Hands belong to grandson Saj Shapiro who is wearing family jewellery.
Born December 18, 1926 | Belzec, Poland
Died May 17, 2020 | Ramat Efal, Israel
A passionate Zionist, Sara was devoted first and foremost to her family.
The eldest of three children born to Eliezer and Rivka Gortler, Sara was raised in a small village near Belzec. An exceptional student, she won a national writing contest but because she was Jewish, Sara was denied the honor of reading her essay to the Polish president. In 1939, Sara’s family moved deeper into Eastern Poland to avoid the Nazi advance. In 1940, her family were among the Jews in Rava-Ruska rounded up by the Red Army and transported to Siberian forced labour camps. When Russia entered the war in 1941, an amnesty was declared, and the family found their way to Uzbekistan. Sara’s family suffered typhus, malaria and starvation and her father died in 1943. While attending a school for Polish refugee children in Samarkand, Sara developed a crush on Sevek, a popular boy in her class. When she broke her hand, he was kind to her. Sara ensured he stayed close to carry her books and take care of her. They fell in love, and when Sara became pregnant, they eloped to Kazakhstan, where they married under assumed names.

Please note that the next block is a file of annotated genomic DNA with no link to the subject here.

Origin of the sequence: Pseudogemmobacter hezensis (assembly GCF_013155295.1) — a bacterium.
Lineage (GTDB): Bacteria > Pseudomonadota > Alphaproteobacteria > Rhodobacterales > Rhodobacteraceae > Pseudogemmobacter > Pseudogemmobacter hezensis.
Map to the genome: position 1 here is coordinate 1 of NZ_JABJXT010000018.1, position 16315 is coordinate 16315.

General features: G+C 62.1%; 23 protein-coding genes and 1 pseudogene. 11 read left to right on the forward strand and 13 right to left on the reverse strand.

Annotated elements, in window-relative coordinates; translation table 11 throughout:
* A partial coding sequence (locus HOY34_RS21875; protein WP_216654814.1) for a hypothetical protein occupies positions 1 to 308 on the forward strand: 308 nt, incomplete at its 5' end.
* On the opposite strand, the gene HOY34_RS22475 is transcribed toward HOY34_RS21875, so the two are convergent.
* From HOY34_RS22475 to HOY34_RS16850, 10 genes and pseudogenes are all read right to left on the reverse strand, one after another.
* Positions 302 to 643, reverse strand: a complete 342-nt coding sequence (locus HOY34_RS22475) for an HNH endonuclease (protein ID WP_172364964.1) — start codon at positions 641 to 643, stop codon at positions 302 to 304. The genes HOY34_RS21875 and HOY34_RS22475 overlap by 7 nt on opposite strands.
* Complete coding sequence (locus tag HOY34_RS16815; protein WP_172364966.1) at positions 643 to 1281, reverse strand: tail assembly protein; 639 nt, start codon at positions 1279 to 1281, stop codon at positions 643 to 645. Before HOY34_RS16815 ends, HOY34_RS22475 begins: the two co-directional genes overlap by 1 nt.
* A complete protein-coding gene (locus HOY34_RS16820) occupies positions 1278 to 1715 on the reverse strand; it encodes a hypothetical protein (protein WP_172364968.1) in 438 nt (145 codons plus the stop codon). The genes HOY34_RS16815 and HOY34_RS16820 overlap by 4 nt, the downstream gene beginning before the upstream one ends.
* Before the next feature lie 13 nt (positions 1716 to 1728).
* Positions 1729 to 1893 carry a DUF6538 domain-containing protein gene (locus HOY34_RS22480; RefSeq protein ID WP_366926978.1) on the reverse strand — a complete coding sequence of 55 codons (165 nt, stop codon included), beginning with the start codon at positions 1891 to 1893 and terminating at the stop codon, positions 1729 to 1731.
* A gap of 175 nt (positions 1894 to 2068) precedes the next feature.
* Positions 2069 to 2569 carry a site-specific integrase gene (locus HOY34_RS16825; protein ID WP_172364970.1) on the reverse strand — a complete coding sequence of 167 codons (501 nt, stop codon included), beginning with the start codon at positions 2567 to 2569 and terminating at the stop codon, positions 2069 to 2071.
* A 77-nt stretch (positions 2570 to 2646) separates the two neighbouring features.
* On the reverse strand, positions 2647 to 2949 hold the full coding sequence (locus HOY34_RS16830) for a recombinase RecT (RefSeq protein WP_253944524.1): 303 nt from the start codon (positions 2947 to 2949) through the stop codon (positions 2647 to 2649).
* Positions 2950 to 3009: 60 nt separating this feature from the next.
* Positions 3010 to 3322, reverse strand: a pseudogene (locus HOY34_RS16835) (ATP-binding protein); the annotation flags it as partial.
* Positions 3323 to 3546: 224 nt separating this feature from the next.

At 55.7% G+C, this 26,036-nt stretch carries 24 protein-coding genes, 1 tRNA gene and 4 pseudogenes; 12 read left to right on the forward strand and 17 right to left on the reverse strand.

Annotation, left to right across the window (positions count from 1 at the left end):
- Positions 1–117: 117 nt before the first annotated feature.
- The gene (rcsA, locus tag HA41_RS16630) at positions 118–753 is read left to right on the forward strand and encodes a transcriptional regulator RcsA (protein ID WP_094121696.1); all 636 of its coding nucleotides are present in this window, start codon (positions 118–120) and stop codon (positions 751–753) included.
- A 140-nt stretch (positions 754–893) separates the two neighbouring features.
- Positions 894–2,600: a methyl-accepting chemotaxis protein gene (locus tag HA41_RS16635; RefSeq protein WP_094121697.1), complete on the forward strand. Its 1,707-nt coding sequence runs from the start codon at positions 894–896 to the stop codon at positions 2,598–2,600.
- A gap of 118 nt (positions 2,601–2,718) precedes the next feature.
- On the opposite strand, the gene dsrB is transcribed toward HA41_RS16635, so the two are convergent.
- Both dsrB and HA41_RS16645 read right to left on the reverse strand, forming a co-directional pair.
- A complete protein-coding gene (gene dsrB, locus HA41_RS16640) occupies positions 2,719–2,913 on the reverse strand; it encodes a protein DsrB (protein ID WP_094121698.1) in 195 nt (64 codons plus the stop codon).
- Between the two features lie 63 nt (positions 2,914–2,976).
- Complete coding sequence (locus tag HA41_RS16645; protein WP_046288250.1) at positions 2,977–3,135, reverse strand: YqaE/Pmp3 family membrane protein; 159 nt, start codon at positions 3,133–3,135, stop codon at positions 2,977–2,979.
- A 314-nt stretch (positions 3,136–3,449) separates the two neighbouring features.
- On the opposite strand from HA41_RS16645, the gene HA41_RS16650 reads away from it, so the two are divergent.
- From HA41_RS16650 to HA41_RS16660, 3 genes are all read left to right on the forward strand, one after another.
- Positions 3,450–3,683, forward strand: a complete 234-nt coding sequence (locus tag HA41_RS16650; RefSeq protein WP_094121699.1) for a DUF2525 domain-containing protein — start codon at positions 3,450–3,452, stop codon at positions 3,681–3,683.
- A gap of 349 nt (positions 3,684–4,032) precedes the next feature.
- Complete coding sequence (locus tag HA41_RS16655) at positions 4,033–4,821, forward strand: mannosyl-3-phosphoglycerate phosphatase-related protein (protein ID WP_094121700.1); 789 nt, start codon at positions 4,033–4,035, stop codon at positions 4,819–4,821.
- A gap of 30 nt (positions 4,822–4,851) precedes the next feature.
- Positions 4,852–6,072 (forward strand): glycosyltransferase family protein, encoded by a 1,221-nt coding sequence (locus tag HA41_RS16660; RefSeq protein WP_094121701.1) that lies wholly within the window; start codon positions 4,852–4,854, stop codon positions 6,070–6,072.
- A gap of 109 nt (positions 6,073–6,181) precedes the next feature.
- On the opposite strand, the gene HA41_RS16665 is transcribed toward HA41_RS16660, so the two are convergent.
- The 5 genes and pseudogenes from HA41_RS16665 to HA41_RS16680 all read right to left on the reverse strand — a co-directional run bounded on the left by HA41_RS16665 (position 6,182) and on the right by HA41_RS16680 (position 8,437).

After the war, Sara convinced Sevek that their future was in the nascent state of Israel. They tried to board the Exodus with her sister Rachel but were refused because their first-born son, Eliezer, was ill. When they arrived in Palestine, they lived in Jaffa, eventually settling in Ramat Aviv. Sara worked in a laboratory and research facility until retirement. She and Sevek split their later years between Ramat Efal, Israel, and Canada, where they enjoyed spending time with family in Lake Simcoe, Ontario, and Calgary, Alberta. They were proud imma and abba to Eliezer and Israel, and safta and saba to five grandchildren, 15 great-grandchildren and two great-great grandchildren.
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